One more: Do you think the Justice Department (i.e. government) is so corrupt you don’t want them to enforce contracts?

  9. I was being a little tongue in cheek.
    I don’t think government is utterly corrupt. And I don’t necessarily think it is the most corrupt institution in our country. But it seems to me a lot of people who think that also think government power should be expanded. That seems really ironic to me, and I was trying to point out that irony.
    But government is corrupt because it is comprised of people, who are inherently and unalterably corrupt. I’m not anti-government, I just want government to be as limited as possible.
    To answer your questions, I don’t think Bush is more corrup than Madoff. And I do want government to enforce contracts and protect against fraud and nefarious conduct. But I don’t want the government to protect people from making bad decisions. (For example, I can’t support, at least philosophically, the idea that the government should force lenders to modify their contracts with delinquent homeowners.)

  10. I see. When called out on what you write, you’ll go with the “I was just kidding” defense made famous by Coulter and Limbaugh.
    BTW, I agree with your reply at 1:23 PM.
    People are inherently and unalterably corrupt. That’s why we need regulation of business and transparency in government.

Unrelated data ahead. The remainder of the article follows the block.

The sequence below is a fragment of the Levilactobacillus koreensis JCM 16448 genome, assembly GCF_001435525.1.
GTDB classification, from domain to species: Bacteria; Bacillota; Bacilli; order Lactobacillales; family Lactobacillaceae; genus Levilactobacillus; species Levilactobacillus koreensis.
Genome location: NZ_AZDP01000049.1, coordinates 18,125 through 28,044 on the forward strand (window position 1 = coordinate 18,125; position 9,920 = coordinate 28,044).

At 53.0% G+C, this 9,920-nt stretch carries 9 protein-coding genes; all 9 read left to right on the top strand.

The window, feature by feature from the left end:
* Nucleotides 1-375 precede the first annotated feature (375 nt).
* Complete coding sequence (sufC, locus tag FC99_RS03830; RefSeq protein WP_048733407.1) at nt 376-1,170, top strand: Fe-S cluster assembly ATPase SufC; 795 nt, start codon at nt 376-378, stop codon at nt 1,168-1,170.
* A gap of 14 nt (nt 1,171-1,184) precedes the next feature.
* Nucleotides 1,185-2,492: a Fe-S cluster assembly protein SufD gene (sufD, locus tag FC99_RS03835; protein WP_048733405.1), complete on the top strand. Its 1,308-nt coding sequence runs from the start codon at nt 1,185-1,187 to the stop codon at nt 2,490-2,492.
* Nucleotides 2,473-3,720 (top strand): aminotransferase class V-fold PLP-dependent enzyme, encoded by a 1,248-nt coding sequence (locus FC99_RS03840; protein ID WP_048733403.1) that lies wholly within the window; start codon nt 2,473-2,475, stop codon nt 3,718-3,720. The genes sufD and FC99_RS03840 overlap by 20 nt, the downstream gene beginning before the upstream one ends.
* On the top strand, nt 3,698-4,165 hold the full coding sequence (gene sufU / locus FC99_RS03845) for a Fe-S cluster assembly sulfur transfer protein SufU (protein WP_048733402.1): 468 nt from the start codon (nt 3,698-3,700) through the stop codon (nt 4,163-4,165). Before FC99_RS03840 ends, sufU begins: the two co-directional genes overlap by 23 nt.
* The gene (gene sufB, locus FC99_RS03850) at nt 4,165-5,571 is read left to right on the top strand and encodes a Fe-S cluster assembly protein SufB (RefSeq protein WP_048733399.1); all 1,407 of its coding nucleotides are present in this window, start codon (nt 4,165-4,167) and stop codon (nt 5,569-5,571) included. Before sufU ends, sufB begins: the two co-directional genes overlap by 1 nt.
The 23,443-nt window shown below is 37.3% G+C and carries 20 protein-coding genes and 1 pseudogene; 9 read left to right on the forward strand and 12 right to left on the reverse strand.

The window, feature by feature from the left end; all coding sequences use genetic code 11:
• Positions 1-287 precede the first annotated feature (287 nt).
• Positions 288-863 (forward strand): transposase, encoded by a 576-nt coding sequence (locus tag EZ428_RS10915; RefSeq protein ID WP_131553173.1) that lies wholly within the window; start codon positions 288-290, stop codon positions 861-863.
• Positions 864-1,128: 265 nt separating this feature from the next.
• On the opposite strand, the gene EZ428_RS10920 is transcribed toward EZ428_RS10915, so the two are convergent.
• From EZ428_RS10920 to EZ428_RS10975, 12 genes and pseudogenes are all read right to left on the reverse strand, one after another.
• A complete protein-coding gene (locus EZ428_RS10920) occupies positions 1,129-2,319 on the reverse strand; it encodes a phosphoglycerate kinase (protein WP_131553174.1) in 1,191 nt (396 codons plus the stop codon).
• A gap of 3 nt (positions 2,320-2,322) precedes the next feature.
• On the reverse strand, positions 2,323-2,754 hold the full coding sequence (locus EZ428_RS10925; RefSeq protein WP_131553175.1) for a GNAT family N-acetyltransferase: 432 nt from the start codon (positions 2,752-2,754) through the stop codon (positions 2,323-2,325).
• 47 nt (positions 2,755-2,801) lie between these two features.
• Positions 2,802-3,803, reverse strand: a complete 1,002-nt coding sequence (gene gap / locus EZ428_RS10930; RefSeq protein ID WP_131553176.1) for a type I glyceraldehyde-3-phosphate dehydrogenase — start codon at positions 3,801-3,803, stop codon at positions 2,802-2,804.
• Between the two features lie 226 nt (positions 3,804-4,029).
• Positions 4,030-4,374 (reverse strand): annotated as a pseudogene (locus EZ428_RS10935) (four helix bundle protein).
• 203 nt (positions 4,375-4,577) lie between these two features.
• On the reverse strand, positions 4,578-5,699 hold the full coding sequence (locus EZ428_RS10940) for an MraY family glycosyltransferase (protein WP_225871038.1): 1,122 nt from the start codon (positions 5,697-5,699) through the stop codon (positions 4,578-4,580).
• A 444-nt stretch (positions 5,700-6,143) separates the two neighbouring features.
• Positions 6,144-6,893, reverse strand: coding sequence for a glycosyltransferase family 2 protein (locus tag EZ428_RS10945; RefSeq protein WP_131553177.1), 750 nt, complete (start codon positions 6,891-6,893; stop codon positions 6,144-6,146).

11. many of you seem to think that corporations cheat and this is a big problem. corporations are things and things can’t cheat. corporations are run by managers on behalf of stockholders who are entirely passive. when managers cheat they cheat the stockholders. when governments punish for this cheating, they punish stockholders. this is not the best way to encourage stockholding.
    and what do you expect from someone named carrion?

  12. The role of government in the case of Bernie Madoff is to enforce the law. When someone like Madoff runs a Ponzi scheme the law must be enforced. If this is seen as simply protection of the ‘little guy’ this isn’t entirely true.
    Furthermore, most of the corrupt folks on Wall Street are sending lots of cash to the folks on capital hill. Some figures on Wall street are joined at the hip to the corrupt pols in congress and even *gasp* the fellow in the white house.

  13. But he’s black! We elected the first BLACK president. We’re awesome! Yaahhh!!!!
    What? Corruption? But…..but….we elected the first black president….

  14. daniel,
    The problem you mention was started by a monumentally bad Supreme Court decision, which gave those “things” (corporations) the rights of humans. Alas, we can’t put those “things” in prison.

  15. People used to say that the typical low class accent in the NY Metro area was a unique “Brooklyn” accent. Not so. Nevertheless, people from outside the area assumed that those speaking that way came from Brooklyn, whereas they may’ve come from, say, the Bronx. The patois was ubiquitous.
    In an analogous vein, people say that Chicago politicians are unique. Mr. Carrion shows that they are ubiquitous.
    Ellen: good one. It will soon be ubiquitous!
    Berto: We can’t seem to put ubiquitous crooked politicians like Dodd, Walters, or Frank in prison or do anything to stop them either.

  16. The list of crooked politicians does not belong exclusively to either party or, as Crank would have you believe, the Obama Administration.
    Bernie Kerik anyone? No? How about John Rowland or Ted Stevens?